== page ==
Just as some American officers and men on vacation in Thailand cannot keep their coming mission in Iran entirely to themselves (as reported in the first article in this issue), so too DEBKA-Net-Weekly military sources cite members of Israel's special forces, armored units, air force and navy as bringing up their next mission in conversations with close friends and family.
Common to them all is the reference to June this year is a likely date for the conflagration to erupt. They all agree that it will probably evolve into a long, challenging and costly haul.
Our sources single out three indications of accelerated Israeli preparations for this conflict.
Pressing Germany hard for more U-boats
German Chancellor Angela Merkel is being nagged by Jerusalem to expedite the delivery of the two Dolphin-class submarines due to be handed over to the Israel Navy in 2012 by the Howaldtswerke-Deutsche Werft shipyard in Kiel. She has also been asked to add a third sub to the order, also to be delivered with the utmost urgency.
The three Dolphin submarines Israel has already acquired from Germany are in service and reported to be capable of launching nuclear-armed Harpoon cruise missiles.
Washington has also been enlisted to persuade Chancellor Merkel to let Israel have three Dolphin subs on temporary loan from the Germany Navy until its order is discharged.
The expeditious consignment of the submarines to the Israeli Navy topped the agenda at the joint German-Israel cabinet meeting headed by Chancellor Merkel and prime minister Binyamin Netanyahu in Berlin on Jan. 18.
Israel's requests are still pending. Aside from military considerations for prioritizing the transaction, there is another: The chancellor would be required to earmark another German grant of $1.1 billion and so double the funding Berlin advanced to Jerusalem for the first subs.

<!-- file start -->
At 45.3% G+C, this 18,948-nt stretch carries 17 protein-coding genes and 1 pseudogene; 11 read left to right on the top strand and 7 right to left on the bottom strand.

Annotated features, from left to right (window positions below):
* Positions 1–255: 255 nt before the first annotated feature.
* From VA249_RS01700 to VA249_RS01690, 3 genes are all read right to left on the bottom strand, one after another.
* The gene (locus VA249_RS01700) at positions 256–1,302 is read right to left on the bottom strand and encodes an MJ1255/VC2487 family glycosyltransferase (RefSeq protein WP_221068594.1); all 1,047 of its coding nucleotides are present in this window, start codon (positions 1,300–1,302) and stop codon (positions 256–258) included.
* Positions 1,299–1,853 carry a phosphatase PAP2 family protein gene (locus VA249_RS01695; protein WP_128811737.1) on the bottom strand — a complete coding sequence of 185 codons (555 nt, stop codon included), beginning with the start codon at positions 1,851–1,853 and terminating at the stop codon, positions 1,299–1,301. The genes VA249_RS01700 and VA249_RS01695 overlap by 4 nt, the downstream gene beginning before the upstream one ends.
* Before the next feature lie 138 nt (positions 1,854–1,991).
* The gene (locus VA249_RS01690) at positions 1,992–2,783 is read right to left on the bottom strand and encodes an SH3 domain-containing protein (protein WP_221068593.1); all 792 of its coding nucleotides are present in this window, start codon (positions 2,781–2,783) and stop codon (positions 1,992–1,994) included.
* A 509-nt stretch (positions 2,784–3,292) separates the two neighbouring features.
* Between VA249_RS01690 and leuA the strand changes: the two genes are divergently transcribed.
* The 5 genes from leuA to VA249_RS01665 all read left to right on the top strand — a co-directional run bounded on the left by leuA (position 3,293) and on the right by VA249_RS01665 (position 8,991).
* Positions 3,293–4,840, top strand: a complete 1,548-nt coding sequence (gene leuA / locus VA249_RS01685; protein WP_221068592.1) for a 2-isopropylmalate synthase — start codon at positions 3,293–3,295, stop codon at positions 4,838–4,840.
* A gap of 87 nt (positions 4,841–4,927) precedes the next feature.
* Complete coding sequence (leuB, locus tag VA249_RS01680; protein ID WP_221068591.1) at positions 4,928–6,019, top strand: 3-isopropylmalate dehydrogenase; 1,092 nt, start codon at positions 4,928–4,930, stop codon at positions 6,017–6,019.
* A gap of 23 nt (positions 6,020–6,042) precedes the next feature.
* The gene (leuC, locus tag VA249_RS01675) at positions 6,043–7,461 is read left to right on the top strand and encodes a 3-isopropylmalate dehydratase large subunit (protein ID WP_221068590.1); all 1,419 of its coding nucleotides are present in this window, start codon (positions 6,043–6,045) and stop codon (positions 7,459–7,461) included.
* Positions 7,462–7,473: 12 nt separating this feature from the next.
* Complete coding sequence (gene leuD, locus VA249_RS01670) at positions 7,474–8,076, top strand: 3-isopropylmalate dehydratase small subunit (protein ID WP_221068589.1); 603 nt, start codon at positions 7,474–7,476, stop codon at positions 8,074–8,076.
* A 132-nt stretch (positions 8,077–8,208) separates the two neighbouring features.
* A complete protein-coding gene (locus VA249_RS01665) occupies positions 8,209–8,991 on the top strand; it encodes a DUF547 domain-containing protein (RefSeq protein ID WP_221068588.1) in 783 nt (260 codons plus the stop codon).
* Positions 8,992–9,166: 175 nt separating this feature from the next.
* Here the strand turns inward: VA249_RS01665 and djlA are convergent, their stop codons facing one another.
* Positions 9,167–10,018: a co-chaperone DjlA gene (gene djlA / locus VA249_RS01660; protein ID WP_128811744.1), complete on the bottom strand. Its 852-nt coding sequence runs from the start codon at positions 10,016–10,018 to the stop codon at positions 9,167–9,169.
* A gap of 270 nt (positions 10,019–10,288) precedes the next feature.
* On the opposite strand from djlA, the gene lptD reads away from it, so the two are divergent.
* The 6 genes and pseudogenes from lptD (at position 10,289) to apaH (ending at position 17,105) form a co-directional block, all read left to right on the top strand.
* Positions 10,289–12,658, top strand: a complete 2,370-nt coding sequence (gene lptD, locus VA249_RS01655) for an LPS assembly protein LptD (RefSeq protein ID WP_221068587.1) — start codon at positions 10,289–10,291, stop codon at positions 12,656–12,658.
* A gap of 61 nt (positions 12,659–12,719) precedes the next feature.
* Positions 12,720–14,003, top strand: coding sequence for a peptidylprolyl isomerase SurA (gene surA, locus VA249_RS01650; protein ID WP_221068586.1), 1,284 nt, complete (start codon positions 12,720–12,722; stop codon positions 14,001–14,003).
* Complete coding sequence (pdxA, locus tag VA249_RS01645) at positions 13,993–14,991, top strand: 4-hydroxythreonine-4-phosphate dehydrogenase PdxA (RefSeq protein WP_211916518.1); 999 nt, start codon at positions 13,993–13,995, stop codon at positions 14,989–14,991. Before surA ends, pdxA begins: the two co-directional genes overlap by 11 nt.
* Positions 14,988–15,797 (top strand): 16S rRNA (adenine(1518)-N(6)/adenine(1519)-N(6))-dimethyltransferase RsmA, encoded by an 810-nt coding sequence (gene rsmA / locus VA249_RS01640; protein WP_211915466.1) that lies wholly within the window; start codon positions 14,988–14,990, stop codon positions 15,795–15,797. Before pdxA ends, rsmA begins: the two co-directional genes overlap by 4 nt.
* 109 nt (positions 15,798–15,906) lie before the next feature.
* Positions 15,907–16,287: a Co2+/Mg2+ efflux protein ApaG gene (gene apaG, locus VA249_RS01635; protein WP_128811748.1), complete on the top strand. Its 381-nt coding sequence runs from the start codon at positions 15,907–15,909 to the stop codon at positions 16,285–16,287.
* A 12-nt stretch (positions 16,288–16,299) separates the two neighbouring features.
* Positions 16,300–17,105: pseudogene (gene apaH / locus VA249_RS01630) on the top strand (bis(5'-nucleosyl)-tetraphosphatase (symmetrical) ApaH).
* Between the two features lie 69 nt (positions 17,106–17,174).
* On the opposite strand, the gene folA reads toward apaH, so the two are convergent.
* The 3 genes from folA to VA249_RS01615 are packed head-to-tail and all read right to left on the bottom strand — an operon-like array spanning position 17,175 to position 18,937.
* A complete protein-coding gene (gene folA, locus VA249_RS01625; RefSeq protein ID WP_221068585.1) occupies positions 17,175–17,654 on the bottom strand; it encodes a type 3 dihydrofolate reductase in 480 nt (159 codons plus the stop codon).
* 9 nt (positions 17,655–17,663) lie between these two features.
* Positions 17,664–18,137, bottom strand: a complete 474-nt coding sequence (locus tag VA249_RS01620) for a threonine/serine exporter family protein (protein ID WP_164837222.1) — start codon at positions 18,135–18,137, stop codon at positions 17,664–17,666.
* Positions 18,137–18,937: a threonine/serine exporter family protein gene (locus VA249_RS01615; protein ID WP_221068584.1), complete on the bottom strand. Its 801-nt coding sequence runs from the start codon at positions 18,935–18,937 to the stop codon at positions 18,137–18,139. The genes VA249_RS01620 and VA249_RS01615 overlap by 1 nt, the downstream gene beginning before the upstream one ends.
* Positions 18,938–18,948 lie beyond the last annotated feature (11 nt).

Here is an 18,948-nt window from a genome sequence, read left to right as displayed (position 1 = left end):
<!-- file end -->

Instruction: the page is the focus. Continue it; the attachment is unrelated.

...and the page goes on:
A submarine fleet of six Dolphin subs would provide Israel with a long-range strike arm capable of launching hundreds of missiles from the open sea at targets on mainland Iran. Even four or five submarines targeting Iran, leaving one or two deployed in the Mediterranean to defend Israeli shores or reach targets in Syria, could not operate for long without logistical support from the US Fifth Fleet which patrols the Persian Gulf.
This illustrates one of the many ways Israel and the US will have to interface in the event of a military strike against Iran.
Egypt wants to be a player in US-Israeli moves
In another sign of Israeli naval activity in the Persian Gulf, two Israeli warships, the INS Hanit and Eilat Saar-5 class missile corvettes, headed through the Suez Canal to the Red Sea Thursday morning, Feb. 4, expecting to arrive in Persian Gulf waters within four days, that is, by next Sunday.